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Why We Don't Use Palm Oil

Updated: Apr 14, 2019

Ever wondered why we don't use any palm oil in our products? Read on to find out...

Palm oil is an edible plant oil that comes from the palm fruit. It is a common ingredient in a lot of everyday objects such as lip sticks, ice cream, chocolate, packaged bread, biodiesel and of course soap. It is used often because it is cheap to buy.

However the environmental effects caused by the production of this product, on both the rainforests and the animals who inhabit them are awful. The production of this oil causes issues such as deforestation as large areas of land and forest are cut down to make room for palm oil plantations.

Sustainable Palm Oil is an option however it has been accused of "greenwashing" the problem as it isn't all actually sustainable. According to the "say no to palm oil" website the RSPO (Roundtable of Sustainable Palm Oil) is currently the largest sustainability-focused organisation dealing with the palm oil problem. However their standards do not ban deforestation or the destruction of peatlands for the development of palm oil plantations.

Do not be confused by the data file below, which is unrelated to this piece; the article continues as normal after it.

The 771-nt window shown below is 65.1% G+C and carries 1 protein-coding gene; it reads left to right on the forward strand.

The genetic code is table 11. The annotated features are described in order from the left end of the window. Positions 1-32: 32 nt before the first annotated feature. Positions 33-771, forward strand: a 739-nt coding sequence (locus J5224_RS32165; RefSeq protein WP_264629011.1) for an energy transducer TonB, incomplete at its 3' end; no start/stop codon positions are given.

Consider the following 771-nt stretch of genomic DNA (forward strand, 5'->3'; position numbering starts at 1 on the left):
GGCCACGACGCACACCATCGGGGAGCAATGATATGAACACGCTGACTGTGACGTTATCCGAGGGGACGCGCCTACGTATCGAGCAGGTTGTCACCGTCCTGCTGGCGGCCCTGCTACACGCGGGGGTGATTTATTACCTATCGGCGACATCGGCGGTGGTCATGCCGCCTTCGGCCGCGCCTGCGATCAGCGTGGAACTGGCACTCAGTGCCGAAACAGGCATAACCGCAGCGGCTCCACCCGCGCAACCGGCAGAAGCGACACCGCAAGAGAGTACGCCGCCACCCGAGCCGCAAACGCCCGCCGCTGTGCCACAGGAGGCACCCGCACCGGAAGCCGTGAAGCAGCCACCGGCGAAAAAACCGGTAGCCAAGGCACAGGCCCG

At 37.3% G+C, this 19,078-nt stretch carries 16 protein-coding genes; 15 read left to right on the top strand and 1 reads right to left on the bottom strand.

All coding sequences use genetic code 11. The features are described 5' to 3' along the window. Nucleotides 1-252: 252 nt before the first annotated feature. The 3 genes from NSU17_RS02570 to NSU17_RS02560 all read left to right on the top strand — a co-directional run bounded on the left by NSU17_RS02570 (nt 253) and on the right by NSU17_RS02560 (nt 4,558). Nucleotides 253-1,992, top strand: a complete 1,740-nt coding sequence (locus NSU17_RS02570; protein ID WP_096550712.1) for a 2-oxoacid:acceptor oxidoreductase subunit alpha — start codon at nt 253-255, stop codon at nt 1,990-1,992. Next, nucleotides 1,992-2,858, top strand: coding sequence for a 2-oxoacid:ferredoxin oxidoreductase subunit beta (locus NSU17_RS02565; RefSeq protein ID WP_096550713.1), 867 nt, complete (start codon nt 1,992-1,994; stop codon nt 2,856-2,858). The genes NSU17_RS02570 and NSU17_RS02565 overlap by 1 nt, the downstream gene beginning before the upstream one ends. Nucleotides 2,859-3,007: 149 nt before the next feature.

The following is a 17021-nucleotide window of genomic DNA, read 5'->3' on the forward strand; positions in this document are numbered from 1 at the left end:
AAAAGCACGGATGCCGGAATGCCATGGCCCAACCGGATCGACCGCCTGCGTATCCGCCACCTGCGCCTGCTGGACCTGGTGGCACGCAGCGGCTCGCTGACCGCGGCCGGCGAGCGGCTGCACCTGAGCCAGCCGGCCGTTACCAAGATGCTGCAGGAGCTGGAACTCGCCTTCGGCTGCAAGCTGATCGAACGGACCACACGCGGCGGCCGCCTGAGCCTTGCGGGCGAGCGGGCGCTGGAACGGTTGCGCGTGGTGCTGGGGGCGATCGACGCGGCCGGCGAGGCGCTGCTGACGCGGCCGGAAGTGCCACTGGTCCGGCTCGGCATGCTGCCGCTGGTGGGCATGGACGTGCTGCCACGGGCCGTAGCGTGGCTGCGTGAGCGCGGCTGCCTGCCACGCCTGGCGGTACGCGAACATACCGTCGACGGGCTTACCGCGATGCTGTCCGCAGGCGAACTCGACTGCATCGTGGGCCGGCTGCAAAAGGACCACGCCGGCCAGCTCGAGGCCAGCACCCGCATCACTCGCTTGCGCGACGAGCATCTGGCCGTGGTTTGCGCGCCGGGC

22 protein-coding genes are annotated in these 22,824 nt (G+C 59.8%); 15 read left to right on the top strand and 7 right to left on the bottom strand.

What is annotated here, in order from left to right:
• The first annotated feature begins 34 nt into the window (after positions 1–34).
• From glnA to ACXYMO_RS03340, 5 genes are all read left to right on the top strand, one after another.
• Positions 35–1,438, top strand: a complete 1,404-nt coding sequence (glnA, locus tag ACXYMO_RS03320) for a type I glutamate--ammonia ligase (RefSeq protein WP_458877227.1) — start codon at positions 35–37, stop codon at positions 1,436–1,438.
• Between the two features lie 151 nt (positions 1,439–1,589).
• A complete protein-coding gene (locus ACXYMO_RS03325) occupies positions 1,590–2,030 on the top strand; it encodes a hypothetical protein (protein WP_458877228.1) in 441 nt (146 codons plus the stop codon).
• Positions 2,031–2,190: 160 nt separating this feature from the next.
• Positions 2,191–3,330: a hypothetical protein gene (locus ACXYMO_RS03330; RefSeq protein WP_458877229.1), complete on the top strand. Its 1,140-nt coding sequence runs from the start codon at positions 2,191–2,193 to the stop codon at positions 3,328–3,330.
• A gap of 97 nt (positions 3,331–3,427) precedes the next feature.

The ones who are currently suffering the most from this problem are the animals who live in these areas. Again, according to the "say no to palm oil" website, Orangutans in particular have lost 90% of their habitat in the last 20 years and an estimate of 1000-5000 Orangutans are killed each year for these plantations. They are now a critically endangered species.

As an animal lover I found this information incredibly distressing and to us at The Kentish Soap Company, this is unacceptable which is why we have vowed to never use this ingredient in our products.

We even adopted our own Orangutan from Indonesia called Gokong back in January 2017 which allows us to regularly donate to The Orangutan Project.

Gokong is a 5 year old male Sumatran Orangutan. He was confiscated from the home of a palm oil plantation worker. When found he was weak, malnourished and very under weight. He was taken from his wild mother by a fisherman and sold to the worker for the equivalent of £5.89. Over the years since he was rescued he has made great progress thanks to the wonderful people who have worked with him and now lives with a group of other Orangutans in a Orangutan Quarantine centre in North Sumatra.

To find out more check out these websites:

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